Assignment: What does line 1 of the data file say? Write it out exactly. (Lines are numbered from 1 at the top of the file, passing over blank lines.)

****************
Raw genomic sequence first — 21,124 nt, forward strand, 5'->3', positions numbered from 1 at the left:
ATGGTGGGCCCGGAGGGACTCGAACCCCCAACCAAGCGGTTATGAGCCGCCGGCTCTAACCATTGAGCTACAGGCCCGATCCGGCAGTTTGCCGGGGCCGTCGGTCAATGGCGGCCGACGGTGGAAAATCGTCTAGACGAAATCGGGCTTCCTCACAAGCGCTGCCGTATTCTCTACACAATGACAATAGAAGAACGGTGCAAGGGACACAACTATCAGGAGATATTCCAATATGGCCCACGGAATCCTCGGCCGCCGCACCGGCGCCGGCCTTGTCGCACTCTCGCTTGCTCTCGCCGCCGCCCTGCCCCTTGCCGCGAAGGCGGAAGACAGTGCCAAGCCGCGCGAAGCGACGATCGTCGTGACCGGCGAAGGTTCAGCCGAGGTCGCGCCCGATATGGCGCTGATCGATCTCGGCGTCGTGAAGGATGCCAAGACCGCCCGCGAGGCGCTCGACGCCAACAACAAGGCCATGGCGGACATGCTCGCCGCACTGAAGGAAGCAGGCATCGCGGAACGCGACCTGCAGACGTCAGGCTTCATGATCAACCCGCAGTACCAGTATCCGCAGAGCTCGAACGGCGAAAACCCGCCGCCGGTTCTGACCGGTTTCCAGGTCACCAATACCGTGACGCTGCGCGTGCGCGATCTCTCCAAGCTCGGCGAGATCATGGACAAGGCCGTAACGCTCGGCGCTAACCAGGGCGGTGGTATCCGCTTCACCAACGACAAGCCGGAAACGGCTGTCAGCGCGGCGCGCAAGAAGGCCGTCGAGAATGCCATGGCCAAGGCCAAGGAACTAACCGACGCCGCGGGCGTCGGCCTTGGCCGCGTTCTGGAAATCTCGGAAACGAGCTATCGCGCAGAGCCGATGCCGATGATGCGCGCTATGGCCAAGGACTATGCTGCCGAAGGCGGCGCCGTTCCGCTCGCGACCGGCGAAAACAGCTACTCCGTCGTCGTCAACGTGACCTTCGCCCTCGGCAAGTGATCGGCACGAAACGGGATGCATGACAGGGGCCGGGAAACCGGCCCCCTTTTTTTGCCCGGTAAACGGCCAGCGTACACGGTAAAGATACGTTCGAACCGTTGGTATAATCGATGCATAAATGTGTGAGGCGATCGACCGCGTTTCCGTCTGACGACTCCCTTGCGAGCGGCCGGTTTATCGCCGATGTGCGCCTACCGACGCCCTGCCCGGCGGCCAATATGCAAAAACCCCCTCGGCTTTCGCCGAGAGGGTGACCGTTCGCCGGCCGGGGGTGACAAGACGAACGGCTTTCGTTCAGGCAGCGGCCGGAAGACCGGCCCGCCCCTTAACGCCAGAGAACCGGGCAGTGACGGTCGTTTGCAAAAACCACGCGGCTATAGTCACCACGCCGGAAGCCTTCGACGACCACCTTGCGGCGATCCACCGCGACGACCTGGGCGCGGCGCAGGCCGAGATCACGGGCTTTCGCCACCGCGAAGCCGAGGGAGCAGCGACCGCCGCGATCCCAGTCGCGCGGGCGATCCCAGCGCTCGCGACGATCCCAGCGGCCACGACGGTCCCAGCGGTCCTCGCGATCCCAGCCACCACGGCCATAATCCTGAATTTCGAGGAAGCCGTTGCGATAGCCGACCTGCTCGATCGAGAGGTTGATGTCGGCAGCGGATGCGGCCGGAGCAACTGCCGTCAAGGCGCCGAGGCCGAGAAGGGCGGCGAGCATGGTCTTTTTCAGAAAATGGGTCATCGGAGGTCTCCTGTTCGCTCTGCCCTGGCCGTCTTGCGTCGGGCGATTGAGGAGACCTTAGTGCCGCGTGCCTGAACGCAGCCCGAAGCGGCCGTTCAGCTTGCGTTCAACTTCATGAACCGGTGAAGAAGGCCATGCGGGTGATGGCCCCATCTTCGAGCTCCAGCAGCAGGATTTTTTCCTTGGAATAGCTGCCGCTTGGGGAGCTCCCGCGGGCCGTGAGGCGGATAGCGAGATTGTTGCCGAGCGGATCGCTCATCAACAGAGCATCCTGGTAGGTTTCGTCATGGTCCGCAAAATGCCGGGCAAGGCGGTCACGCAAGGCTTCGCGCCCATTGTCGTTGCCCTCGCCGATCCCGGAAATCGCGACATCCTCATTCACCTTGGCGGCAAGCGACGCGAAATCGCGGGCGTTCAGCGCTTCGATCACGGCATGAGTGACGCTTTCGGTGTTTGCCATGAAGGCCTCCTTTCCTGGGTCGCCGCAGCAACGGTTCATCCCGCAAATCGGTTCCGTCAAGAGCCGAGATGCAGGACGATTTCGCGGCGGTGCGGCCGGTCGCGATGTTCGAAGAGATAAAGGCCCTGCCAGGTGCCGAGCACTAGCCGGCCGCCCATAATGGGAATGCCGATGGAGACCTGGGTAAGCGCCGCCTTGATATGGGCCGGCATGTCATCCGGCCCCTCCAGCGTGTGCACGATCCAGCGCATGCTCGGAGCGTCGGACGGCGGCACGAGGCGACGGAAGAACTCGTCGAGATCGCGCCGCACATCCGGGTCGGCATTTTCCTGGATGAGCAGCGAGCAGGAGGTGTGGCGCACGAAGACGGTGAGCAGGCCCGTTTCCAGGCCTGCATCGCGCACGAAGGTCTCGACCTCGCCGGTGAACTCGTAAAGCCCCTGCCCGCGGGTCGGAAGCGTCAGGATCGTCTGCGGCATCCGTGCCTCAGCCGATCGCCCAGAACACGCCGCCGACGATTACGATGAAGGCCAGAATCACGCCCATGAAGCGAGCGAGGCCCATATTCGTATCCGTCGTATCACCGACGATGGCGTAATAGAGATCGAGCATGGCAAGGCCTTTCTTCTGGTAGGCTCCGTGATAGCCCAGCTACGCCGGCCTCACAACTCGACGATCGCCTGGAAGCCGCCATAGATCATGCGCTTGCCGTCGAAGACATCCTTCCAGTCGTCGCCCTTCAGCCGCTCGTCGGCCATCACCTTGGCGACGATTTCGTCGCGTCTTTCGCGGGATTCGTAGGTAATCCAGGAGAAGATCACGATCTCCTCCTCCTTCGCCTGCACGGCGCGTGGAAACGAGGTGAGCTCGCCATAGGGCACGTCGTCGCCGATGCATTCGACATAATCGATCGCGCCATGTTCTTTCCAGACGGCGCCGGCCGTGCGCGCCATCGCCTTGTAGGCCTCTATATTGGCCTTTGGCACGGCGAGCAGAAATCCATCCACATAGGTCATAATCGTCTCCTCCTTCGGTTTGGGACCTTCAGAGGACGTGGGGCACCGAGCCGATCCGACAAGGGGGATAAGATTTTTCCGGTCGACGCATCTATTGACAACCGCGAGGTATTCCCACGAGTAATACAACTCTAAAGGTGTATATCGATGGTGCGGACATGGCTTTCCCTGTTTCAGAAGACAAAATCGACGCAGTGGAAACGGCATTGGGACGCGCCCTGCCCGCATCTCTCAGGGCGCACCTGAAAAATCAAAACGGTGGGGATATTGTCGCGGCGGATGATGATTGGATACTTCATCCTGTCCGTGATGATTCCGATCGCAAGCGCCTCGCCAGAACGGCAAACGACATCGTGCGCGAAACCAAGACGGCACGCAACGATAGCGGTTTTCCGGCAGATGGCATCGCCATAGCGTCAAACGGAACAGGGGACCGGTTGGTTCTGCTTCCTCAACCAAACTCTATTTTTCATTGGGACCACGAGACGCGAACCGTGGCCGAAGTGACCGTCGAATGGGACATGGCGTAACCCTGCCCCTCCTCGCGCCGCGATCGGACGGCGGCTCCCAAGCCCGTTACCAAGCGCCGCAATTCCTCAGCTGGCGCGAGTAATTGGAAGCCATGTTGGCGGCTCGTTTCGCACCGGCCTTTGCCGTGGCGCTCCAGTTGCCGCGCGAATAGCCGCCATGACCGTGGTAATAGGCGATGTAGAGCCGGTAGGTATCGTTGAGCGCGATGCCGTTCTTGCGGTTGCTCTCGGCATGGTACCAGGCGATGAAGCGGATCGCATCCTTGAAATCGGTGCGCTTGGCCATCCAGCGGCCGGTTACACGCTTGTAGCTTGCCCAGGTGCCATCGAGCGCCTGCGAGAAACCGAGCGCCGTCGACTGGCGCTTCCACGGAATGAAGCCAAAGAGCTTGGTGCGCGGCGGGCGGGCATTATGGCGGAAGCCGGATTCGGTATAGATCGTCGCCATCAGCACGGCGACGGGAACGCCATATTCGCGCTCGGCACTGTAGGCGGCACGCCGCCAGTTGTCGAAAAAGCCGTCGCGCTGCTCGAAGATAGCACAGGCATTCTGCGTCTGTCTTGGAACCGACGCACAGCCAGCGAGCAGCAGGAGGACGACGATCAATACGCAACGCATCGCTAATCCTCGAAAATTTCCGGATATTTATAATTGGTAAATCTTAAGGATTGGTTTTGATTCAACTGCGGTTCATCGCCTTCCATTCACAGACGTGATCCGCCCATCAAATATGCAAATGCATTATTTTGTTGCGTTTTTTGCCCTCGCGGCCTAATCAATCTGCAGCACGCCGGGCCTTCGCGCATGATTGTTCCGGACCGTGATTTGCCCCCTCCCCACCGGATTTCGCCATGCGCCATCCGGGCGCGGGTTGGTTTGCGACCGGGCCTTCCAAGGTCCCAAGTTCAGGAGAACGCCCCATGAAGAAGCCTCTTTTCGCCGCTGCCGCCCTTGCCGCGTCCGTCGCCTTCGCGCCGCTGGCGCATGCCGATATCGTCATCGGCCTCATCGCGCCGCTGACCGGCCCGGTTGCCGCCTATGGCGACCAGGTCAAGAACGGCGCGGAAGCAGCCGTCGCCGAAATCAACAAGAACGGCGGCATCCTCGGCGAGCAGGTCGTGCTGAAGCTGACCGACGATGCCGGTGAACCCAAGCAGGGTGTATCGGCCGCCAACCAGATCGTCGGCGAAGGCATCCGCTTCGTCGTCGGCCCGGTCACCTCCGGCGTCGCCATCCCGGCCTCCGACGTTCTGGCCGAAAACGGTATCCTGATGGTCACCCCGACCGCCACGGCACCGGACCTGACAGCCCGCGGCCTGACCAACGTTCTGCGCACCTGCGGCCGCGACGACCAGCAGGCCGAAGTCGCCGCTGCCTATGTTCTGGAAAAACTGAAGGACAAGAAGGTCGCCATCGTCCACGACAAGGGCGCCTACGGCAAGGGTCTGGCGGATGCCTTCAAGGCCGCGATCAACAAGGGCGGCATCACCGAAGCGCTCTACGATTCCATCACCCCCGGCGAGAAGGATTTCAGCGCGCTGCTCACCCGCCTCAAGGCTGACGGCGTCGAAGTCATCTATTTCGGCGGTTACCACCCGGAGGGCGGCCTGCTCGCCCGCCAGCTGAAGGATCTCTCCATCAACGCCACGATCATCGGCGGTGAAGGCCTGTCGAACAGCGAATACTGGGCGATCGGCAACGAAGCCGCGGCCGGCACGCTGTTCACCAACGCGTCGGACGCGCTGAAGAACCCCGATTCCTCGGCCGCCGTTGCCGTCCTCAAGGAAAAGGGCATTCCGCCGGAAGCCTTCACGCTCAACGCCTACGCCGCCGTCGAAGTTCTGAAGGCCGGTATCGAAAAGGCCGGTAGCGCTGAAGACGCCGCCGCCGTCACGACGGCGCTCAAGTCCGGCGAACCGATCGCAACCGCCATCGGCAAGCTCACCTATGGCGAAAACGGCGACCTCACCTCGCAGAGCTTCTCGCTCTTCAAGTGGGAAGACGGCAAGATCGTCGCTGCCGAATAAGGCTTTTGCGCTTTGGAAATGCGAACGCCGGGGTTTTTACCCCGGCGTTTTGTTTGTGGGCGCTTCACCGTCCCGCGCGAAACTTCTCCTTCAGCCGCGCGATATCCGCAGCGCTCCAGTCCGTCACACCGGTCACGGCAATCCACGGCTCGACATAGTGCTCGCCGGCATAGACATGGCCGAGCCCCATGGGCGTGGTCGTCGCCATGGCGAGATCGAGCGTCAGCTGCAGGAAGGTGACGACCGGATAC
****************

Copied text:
Raw genomic sequence first — 21,124 nt, forward strand, 5'->3', positions numbered from 1 at the left: